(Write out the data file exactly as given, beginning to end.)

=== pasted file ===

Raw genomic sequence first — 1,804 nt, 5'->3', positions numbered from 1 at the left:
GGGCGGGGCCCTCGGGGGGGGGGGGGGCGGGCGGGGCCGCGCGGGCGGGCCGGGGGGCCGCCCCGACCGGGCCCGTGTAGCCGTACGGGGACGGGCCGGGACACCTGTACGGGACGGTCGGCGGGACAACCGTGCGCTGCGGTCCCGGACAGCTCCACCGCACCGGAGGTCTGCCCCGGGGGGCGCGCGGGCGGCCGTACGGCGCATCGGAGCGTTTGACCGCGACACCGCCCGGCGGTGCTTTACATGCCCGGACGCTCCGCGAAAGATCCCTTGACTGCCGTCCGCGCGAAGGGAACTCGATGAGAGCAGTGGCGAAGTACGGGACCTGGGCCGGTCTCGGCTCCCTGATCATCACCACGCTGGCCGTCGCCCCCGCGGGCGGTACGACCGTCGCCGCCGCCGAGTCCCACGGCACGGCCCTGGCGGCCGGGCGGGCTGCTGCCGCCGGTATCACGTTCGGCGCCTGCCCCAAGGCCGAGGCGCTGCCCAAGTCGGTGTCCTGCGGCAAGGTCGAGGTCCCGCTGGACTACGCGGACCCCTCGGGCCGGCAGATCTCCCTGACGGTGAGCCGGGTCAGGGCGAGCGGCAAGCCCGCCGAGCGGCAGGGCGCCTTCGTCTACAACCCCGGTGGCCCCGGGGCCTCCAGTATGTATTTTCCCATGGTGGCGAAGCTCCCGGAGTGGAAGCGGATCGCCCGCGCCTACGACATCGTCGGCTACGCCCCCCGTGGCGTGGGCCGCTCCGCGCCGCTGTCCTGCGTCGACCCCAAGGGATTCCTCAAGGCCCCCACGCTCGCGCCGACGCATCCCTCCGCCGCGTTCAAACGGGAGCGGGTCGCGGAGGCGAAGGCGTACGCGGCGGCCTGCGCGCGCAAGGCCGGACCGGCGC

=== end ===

Raw genomic sequence first — 1,804 nt, 5'->3', positions numbered from 1 at the left:
GGGCGGGGCCCTCGGGGGGGGGGGGGGCGGGCGGGGCCGCGCGGGCGGGCCGGGGGGCCGCCCCGACCGGGCCCGTGTAGCCGTACGGGGACGGGCCGGGACACCTGTACGGGACGGTCGGCGGGACAACCGTGCGCTGCGGTCCCGGACAGCTCCACCGCACCGGAGGTCTGCCCCGGGGGGCGCGCGGGCGGCCGTACGGCGCATCGGAGCGTTTGACCGCGACACCGCCCGGCGGTGCTTTACATGCCCGGACGCTCCGCGAAAGATCCCTTGACTGCCGTCCGCGCGAAGGGAACTCGATGAGAGCAGTGGCGAAGTACGGGACCTGGGCCGGTCTCGGCTCCCTGATCATCACCACGCTGGCCGTCGCCCCCGCGGGCGGTACGACCGTCGCCGCCGCCGAGTCCCACGGCACGGCCCTGGCGGCCGGGCGGGCTGCTGCCGCCGGTATCACGTTCGGCGCCTGCCCCAAGGCCGAGGCGCTGCCCAAGTCGGTGTCCTGCGGCAAGGTCGAGGTCCCGCTGGACTACGCGGACCCCTCGGGCCGGCAGATCTCCCTGACGGTGAGCCGGGTCAGGGCGAGCGGCAAGCCCGCCGAGCGGCAGGGCGCCTTCGTCTACAACCCCGGTGGCCCCGGGGCCTCCAGTATGTATTTTCCCATGGTGGCGAAGCTCCCGGAGTGGAAGCGGATCGCCCGCGCCTACGACATCGTCGGCTACGCCCCCCGTGGCGTGGGCCGCTCCGCGCCGCTGTCCTGCGTCGACCCCAAGGGATTCCTCAAGGCCCCCACGCTCGCGCCGACGCATCCCTCCGCCGCGTTCAAACGGGAGCGGGTCGCGGAGGCGAAGGCGTACGCGGCGGCCTGCGCGCGCAAGGCCGGACCGGCGC